Your defining choice is one that you make every day. It's the choice to work harder than the person next to you, to fight for an ambition that seems impossible, to chase after a goal with persistent determination. Choosing a university is more than just a beautiful location or a degree program, it's about finding a supportive community that recognizes your potential and a program that will help you achieve your future.
WCU provides an extensive and comprehensive list of employment assistance, said Theresa Cruz Paul, director of the Center for Career and Professional Development. The regular scheduling of workshops, training and internship opportunities and linking students to the workforce is only part of the picture. Personal counseling and advice, along with building awareness of the center and high levels of community engagement, complete the picture, she said.
It took a while for Joanna Woodson to discover her true passion in life. But three universities and year and a half in the workplace later, Woodson has found her purpose, along with a home, at Western Carolina University. After a year at WCU, Woodson has not only settled on a major, she’s discovered a passion for politics that has led WCU to become a leader in voter participation across the University of North Carolina system.
“My decision to come to Western Carolina was solely based on him [Coach Mark Speir],” Crossen said. “He was a great guy when he came to talk to me in Garysburg. He drove down there in the snow. That speaks volumes. I really appreciate what he’s done for me and the chance he gave me to play at the Division I level at Western. Now, I guess I’m helping the program a little with recruiting."
Graduating veteran finds peace after 'journey of a million steps' | Graduated, enlisted, blown up, hospitalized, released, addicted, homeless, hopeless, rescued, enrolled, graduated, employed, enrolled, graduated, honored, redeemed. Read between those lines a minute, and listen...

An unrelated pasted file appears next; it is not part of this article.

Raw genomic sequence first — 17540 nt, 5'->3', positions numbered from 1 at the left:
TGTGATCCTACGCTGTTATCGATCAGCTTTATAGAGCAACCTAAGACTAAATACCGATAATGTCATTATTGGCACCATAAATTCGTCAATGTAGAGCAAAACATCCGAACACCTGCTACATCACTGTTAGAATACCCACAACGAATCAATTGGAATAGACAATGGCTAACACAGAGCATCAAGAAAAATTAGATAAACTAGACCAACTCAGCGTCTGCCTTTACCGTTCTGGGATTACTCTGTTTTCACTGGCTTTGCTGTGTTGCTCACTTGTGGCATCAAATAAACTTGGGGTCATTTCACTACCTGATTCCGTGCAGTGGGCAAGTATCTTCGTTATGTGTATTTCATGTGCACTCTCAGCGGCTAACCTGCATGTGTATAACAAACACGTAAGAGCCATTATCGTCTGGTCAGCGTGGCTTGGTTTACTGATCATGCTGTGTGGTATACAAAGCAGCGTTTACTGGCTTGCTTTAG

“I could just go to school and that was like my place,” said Bevers, now a junior at Western Carolina University. “For me, school was normal and I was normal at school. I didn’t have to think about what was going on at home. It gave me something to distract myself. It was something I was good at.”
If ever there was a Western Carolina University graduate who was living his dream, it would be Tyler McKenzie. McKenzie, a 2013 graduate from WCU's School of Stage and Screen, is traveling across the country, dancing and singing as a member of the ensemble in the second national tour of the Broadway hit "Hamilton."
Earning an associate degree from Southwestern Community College after transferring there from Mars Hill, and a bachelor’s degree from Western Carolina University, where he graduated in December and gave the commencement address. He’ll continue his education in the fall at WCU, where he is enrolled in the school’s master’s degree program in social work. A member of the Eastern Band of Cherokee Indians, Blythe is believed to be the first Native American to give a commencement speech at WCU — an unexpected honor that left him in awe and “like the weight of the world” was on his shoulders — but in a good way.
If J. Alan Goggins’ life were a track and field event, it would definitely be the hurdles. And Goggins would be a world-class hurdler. Goggins recently completed his postdoctoral research and has landed a postdoctoral fellowship at Merck Pharmaceuticals, where he will work with the company’s vaccine bioanalytics team. He’s come a long way since flunking out of community college 11 years ago, and he credits his success to WCU.
Amanda Muse is one of very few female snare drum players who perform at the highest levels of marching band. After overcoming stereotypes and physical challenges, Amanda uses her talent to inspire a new generation of musicians. The Pride of the Mountains Marching Band has given her the opportunity to share her gift with thousands of younger drummers. It has also given her the ride of a lifetime while performing in the Macy’s Thanksgiving Day Parade and at the Bands of America Grand Nationals competition in Indianapolis, Indiana.